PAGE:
Court Avenue gets its mojo working
Blues fest draws downtown crowds
Historians say blues music, the foundation of rock ‘n’ roll, country, R&B, jazz and hip-hop, was born in 1903 at a train station in Tutwiler, Miss. That’s where W.C. Handy, who later would be known as “the father of the blues” because he transcribed what he “discovered” that day, first heard an itinerant bluesman playing slide guitar and singing about riding a freight train. Handy, it is reported, called it “the weirdest music I have ever heard.”
But blues music has been around a long time. It was brought to America on slave ships from Africa; planted its roots in the cotton fields of the Mississippi Delta; expanded into Memphis, where it earned radio play; traveled north to factory towns such as Chicago and Detroit; and has since crossed over every American demographic. One of the most direct art forms known to mankind, fans and critics agree it speaks to the soul and reveals the joys and struggles of men and women everywhere.
Blues legend B.B. King once said “As long as there are men and women, there will be blues.” If that statement is to be believed, the art form dates back to Adam and Eve, and its future, a much-debated topic among fans and critics.
Two weeks ago, Congress proclaimed 2003 as “The Year of the Blues,” an overdue formality recognizing the 100th anniversary of Handy’s encounter with the blues, declaring it a national historic treasure that needs to be preserved, studied and documented for future generations.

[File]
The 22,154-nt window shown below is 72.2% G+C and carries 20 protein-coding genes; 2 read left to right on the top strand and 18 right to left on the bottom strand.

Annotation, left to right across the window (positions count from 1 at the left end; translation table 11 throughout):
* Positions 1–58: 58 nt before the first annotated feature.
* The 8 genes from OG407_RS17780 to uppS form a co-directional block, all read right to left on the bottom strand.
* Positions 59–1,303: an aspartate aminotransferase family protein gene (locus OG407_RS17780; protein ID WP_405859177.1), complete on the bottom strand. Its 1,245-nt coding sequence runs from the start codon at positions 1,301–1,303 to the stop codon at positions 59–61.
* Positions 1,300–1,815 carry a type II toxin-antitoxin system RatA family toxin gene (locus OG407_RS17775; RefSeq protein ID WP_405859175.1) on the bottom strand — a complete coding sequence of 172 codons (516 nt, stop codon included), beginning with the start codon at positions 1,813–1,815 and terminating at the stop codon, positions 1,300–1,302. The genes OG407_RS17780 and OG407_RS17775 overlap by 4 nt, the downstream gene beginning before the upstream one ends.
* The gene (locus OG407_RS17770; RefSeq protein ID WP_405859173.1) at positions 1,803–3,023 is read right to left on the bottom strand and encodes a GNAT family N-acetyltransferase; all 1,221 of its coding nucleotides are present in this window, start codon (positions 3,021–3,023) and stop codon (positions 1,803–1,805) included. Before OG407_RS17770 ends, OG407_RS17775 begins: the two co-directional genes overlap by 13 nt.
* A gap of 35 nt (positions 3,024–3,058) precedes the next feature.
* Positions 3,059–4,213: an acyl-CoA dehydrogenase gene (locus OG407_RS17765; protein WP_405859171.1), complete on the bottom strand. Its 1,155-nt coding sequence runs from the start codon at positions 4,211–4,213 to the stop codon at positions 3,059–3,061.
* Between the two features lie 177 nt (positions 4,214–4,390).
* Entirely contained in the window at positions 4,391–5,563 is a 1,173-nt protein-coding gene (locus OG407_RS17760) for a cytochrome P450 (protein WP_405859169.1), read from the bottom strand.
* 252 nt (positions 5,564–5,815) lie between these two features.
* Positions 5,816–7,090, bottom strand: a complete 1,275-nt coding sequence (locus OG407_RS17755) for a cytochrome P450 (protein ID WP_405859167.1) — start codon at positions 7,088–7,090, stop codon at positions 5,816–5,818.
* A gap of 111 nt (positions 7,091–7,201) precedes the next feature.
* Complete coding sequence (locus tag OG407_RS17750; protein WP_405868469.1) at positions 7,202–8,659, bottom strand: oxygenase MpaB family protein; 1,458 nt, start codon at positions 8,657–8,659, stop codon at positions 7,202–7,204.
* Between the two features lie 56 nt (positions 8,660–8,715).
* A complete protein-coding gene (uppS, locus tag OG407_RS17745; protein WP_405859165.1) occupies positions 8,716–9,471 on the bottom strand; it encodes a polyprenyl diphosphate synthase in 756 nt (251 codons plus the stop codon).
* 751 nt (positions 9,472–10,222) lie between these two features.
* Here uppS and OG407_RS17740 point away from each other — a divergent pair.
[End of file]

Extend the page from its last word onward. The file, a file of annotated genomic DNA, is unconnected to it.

An official kickoff event was held last week in New York at Radio City Music Hall with the “Salute To The Blues” concert, where blues legends like King, Buddy Guy and Ruth Brown shared the stage with pop, rock, R&B and hip-hop stars such as Aerosmith, Chuck D and India.Arie, who were on the bill to attract non-blues listeners. Director Martin Scorsese, who was on hand to film the event, also is producing a seven-part series for PBS to air this fall, and the Experience Music Project, a museum in Seattle, is sponsoring an education program and traveling exhibit.
While blues industry leaders are drumming up interest, they are also encouraging blues societies and festival and concert organizers to further promote the genre this year. But it doesn’t take an act of Congress to inform Iowans of the importance of blues music. On Saturday, Feb. 15, all you need to do is look up and down Court Avenue and Fourth Street to measure its worth, as hard-core fans and casual observers alike crowded downtown Des Moines bars for the Court Avenue Winter Blues Fest, sponsored by the Central Iowa Blues Society.
Approximately 1,500 people were expected to converge on downtown to listen to 12 blues bands of local, regional and national acclaim, playing a variety of styles, for the 10th anniversary of the semiannual event, which is also held every Labor Day weekend. Last year, the winter event drew a record crowd of 2,200 blues lovers. The festival benefits downtown business owners, musicians and the CIBS in its effort to preserve and promote blues music.